Tag Archives: County Donegal Ireland

Martin Luther King in a Donegal living room

Stone of Hope Memorial

Stone of Hope Memorial to Martin Luther King, Washington D.C.

In August 1963, when I was 15 years of age, I was running to do something in the kitchen. (We tended to run in those days instead of walking!) Passing by the open living room door where my father was watching the news on television, I was stopped dead in my tracks by the rousing words ‘I.. HAVE… A DREAM ‘.I was aware that there were ongoing civil rights issues in the USA at that time, and the name Martin Luther King was familiar. I had not however ever heard him speak before and I was riveted to the spot.

mlk

Martin Luther King Jnr at the Civil Rights Demonstration in Washington DC on August 28 1963

This was Martin Luther King, the voice of Black America, delivering a speech in which the spoken word became a servant of his cause. It was beamed across the world and affected the lives on many of the millions who watched, including myself, a teenager in County Donegal, Ireland.

It has been revealed in a book, Behind the Dream, by Clarence Jones, a close associate of King,  that when he was delivering the speech a singer who had performed earlier in the programme called out ‘tell them about the dream Martin, tell them about the dream.’  King put his speech to one side and so the ‘I have a dream’ part of this speech was not scripted, but was delivered spontaneously  and from the heart with raw emotion.

Martin Luther King was  assassinated in Memphis, Tennessee  on this day 45 years ago,  April 4, 1968. He was 39 years old. His messages of justice and equality, his rhetoric and his inspiration live on, resonating across the decades.  He delivered many memorable speeches, but it is ‘I have a Dream‘ that made him a household name across the world.

MLk memorial

One of the inscriptions on the wall at the Martin Luther King Memorial in Washington D.C. These words are from his acceptance speech for the Nobel Peace Prize in December 1964

This is the full text  of ‘I have a Dream‘ delivered at the march on Washington, DC, August 28, 1963.

I am happy to join with you today in what will go down in history as the greatest demonstration for freedom in the history of our nation.

Five score years ago, a great American, in whose symbolic shadow we stand today, signed the Emancipation Proclamation. This momentous decree came as a great beacon light of hope to millions of Negro slaves who had been seared in the flames of withering injustice. It came as a joyous daybreak to end the long night of their captivity.

But one hundred years later, the Negro still is not free. One hundred years later, the life of the Negro is still sadly crippled by the manacles of segregation and the chains of discrimination. One hundred years later, the Negro lives on a lonely island of poverty in the midst of a vast ocean of material prosperity. One hundred years later, the Negro is still languishing in the corners of American society and finds himself an exile in his own land. So we have come here today to dramatize a shameful condition.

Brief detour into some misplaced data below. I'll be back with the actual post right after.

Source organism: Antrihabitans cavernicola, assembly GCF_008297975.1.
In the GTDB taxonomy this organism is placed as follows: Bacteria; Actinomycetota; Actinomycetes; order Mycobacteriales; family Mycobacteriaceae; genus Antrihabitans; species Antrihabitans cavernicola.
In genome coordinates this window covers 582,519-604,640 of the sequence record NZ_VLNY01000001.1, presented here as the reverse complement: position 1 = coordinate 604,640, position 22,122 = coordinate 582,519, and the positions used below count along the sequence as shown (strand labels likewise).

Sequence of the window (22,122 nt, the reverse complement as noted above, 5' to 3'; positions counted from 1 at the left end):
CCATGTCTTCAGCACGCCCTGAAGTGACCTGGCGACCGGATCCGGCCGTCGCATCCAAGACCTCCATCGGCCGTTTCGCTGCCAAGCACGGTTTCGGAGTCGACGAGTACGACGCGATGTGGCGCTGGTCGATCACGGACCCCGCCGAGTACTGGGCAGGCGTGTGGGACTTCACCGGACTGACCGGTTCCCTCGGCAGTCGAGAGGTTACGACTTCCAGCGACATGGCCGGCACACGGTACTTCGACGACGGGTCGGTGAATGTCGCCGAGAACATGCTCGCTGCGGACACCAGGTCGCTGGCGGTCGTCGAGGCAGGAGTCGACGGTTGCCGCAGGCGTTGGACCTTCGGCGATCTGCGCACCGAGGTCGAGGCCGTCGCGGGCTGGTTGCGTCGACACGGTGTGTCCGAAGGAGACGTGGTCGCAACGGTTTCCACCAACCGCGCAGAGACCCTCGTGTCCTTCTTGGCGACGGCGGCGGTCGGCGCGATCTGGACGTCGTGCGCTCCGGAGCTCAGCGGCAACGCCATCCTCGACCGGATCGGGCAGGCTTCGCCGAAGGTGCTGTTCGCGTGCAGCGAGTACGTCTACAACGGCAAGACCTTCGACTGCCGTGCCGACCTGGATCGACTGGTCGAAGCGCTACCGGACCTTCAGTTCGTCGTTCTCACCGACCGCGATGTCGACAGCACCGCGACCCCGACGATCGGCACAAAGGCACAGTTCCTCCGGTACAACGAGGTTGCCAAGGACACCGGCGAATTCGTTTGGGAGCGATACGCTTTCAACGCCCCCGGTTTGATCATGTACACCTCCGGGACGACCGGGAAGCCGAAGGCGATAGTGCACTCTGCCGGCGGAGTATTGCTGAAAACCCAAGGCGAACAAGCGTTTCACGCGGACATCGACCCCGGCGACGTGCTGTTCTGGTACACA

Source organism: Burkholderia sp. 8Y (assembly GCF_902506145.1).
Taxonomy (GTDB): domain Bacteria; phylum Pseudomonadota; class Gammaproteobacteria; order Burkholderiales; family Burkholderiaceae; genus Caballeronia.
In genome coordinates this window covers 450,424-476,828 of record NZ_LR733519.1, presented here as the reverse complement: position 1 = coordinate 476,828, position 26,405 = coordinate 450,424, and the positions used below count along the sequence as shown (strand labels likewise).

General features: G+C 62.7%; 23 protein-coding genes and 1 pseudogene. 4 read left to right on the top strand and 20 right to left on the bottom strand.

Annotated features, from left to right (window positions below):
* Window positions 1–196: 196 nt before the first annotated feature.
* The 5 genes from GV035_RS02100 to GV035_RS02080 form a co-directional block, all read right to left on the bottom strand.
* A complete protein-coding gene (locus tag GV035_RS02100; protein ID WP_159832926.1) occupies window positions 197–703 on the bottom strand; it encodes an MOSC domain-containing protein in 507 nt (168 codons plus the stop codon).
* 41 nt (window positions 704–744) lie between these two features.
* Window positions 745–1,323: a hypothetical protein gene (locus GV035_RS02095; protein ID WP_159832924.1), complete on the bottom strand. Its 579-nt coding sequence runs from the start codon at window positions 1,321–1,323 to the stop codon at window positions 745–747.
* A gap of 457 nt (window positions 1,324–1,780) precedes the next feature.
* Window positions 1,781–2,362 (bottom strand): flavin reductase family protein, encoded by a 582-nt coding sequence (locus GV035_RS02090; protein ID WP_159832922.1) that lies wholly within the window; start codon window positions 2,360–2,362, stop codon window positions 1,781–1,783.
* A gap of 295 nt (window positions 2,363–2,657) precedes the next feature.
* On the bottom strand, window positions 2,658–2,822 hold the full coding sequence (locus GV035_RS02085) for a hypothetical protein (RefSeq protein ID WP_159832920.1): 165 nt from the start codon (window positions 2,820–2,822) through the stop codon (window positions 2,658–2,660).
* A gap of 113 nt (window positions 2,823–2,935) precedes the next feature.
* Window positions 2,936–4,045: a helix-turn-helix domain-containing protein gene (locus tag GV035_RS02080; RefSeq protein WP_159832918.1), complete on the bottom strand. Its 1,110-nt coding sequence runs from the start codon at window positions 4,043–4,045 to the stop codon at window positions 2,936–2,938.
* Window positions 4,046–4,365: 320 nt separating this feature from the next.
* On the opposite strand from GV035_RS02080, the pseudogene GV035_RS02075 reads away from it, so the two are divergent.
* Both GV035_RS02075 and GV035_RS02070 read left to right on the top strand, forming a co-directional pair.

In a sense we have come to our nation’s capital to cash a check. When the architects of our republic wrote the magnificent words of the Constitution and the Declaration of Independence, they were signing a promissory note to which every American was to fall heir. This note was a promise that all men, yes, black men as well as white men, would be guaranteed the unalienable rights of life, liberty, and the pursuit of happiness.

It is obvious today that America has defaulted on this promissory note insofar as her citizens of color are concerned. Instead of honoring this sacred obligation, America has given the Negro people a bad check, a check which has come back marked “insufficient funds.” But we refuse to believe that the bank of justice is bankrupt. We refuse to believe that there are insufficient funds in the great vaults of opportunity of this nation. So we have come to cash this check — a check that will give us upon demand the riches of freedom and the security of justice. We have also come to this hallowed spot to remind America of the fierce urgency of now. This is no time to engage in the luxury of cooling off or to take the tranquilizing drug of gradualism. Now is the time to make real the promises of democracy. Now is the time to rise from the dark and desolate valley of segregation to the sunlit path of racial justice. Now is the time to lift our nation from the quick sands of racial injustice to the solid rock of brotherhood. Now is the time to make justice a reality for all of God’s children.

It would be fatal for the nation to overlook the urgency of the moment. This sweltering summer of the Negro’s legitimate discontent will not pass until there is an invigorating autumn of freedom and equality. Nineteen sixty-three is not an end, but a beginning. Those who hope that the Negro needed to blow off steam and will now be content will have a rude awakening if the nation returns to business as usual. There will be neither rest nor tranquility in America until the Negro is granted his citizenship rights. The whirlwinds of revolt will continue to shake the foundations of our nation until the bright day of justice emerges.

But there is something that I must say to my people who stand on the warm threshold which leads into the palace of justice. In the process of gaining our rightful place we must not be guilty of wrongful deeds. Let us not seek to satisfy our thirst for freedom by drinking from the cup of bitterness and hatred.